|Dr. Oz in his scrubs after taping episode of The Dr. Oz Show|
Chances are if you dine out with Dr. Mehmet Oz he won’t be staying for dessert.
“One of my pet peeves with restaurants is when they push dessert. It’s metabolic suicide,” Oz told me recently after the taping of The Dr.Oz Show at NBC at Rockefeller Center in New York. As one of the studio audience participants I got to watch Dr. Oz in action and gain a better understanding of his media mission to help viewers improve their lives, “We try to get people into wellness. But, it’s not really a health show, it’s about life.” Topics on the show this day included the body pains you shouldn’t ignore, tips on buying food and health products in bulk and discerning which outrageous alternative health treatments are actually legitimate. Hint: leeches can play an important role in modern medicine.
Assertive with Oz
Now back to the issue of declining that dessert. Oz, who is a cardiac surgeon as well as Vice-Chair and Professor of Surgery at Columbia University, is concerned about the significant health consequences of obesity in America but says, “It’s really a 100 calorie problem.” He explains that by cutting 100 calories when you can (skipping dessert) or by burning 100 calories through exercise most folks can prevent weight gain. “You need assertiveness training to dine out. You have to ask the waiter not to bring the bread and butter. Look on line at the menus ahead of time. Even fast food restaurants have healthier options today.”
And if you can’t find a healthier version of your favorite restaurant food, The Dr. Oz Show can show you how to make your own at home. Do you like fried rice? In a segment called “Fake Out - Take Out” a Dr.Oz fan identified as Lisa prepared a lightened up version of Shrimp Fried Rice that featured edamame beans, quinoa and ponzu sauce- which is lower in sodium than soy sauce. Audience members tasted and approved. “Number one, you have to give them foods that they like,” explained Oz “Foods that taste good and happen to be good for you. The ponzu sauce was a smart idea.” Calorie savings shared on the show revealed that a typical order of Take Out fried rice contains 1000 calories, while the “Fake Out” lighter recipe contained only 360 calories.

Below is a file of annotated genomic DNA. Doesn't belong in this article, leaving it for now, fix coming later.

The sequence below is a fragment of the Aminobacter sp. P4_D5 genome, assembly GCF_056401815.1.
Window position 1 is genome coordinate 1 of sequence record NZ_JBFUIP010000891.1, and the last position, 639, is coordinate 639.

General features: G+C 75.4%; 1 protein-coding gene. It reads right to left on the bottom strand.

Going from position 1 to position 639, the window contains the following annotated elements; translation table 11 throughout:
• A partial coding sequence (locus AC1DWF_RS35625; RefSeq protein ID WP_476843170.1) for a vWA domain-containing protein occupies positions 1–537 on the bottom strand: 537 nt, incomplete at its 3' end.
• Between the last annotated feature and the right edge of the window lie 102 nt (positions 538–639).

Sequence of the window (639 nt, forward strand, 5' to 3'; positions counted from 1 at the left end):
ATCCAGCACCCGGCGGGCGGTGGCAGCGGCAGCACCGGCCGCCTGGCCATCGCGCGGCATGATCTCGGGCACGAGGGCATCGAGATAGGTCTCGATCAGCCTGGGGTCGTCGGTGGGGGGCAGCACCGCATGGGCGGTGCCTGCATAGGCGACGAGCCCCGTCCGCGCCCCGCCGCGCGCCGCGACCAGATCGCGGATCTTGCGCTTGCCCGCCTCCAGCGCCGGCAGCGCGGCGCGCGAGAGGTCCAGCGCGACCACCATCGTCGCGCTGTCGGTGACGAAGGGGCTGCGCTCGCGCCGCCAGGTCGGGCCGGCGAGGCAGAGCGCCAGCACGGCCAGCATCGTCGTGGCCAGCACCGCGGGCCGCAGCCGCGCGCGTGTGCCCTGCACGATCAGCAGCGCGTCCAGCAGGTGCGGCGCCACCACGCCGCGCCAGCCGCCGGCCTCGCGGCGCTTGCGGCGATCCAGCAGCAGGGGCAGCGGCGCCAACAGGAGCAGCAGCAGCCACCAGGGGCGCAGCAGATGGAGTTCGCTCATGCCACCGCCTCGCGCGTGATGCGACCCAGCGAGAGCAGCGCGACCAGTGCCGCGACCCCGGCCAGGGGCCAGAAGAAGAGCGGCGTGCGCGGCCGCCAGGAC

The Oz File
Dr. Oz gained fame as a medical expert on The Oprah Winfrey Show for over five seasons and has authored best selling books with Dr. Michael Roizen including YOU: On a Diet and YOU: Losing Weight. The Dr. Oz Show has earned Daytime Emmy Awards for Best Informative Talk Show host two years in a row for 2010 and 2011.
After observing the morning taping, I met Dr. Oz in his office where he had changed out of the tailored suit he’d been wearing for the show and into comfy blue scrubs and a black t-shirt. His was relaxed and welcoming even though he was preparing to tape another episode in the afternoon. I felt as if I was being greeted by a family physician who’d known me for years and told him that’s how he appears to greet the guests who are ‘patients’ on his show. “I think that’s something that’s lost in American medicine,” he said, “Someone who knows your parents. It’s about identifying a quilt of symptoms.”
Another highlight of my visit to The Dr. Oz Show happened in the hallway outside the studio. I heard someone call my name, "Carolyn? Is that you?! It's me Kari Pricher from CNN Features!" Kari and I worked together at CNN when I was hosting Travel Now. Now Kari is an Editorial Producer for The Dr. Oz Show. Small world and a wonderful coincidence to run into her again. Way to go Kari!!!
Even though topics presented run the gamut from flossing to fibromyalgia, Oz believes “Good nutrition is the foundation of the show. When I walk into a grocery store I see all of the healthy foods and it’s like a pharmacy.” I looked next the scripts arranged on his desk and noticed a plate of food. Guess what he was having for lunch? A serving of the winning recipe for healthy alternative take out – the shrimp fried rice. How about that?
Oz is a doctor who takes his own medicine.
"Fake Out" Shrimp Fried Rice Recipe
2 tbsp canola oil
3/4 lb frozen shrimp, defrosted
3 cloves garlic, chopped
1 chopped red pepper
1 cup asparagus cut into bite size pieces
1/2 cup shelled edamame (frozen can be used)
3 tbsp Ponzu sauce
1 egg and 2 egg whites whisked together
2 cups quinoa cooked in water
Additional Ponzu sauce to taste
Sriracha sauce to taste
Cook quinoa in water. Bring 2 cups of water and 1 cup dry quinoa to a boil. Cover and cook for about 15 minutes or until tender.
In a large non-stick frying pan, heat the oil on medium heat. Add the shrimp and garlic. Add pepper, asparagus and edamame. Cook for a few minutes until vegetables start to wilt. Add Ponzu sauce and cook for 10 minutes or until the vegetables are tender. Move all ingredients to one side of the pan.
Scramble the eggs and egg whites. Cook in the pan. Add the cooked quinoa and mix all ingredients together. Add Sriracha and Ponzu sauce to taste. Enjoy!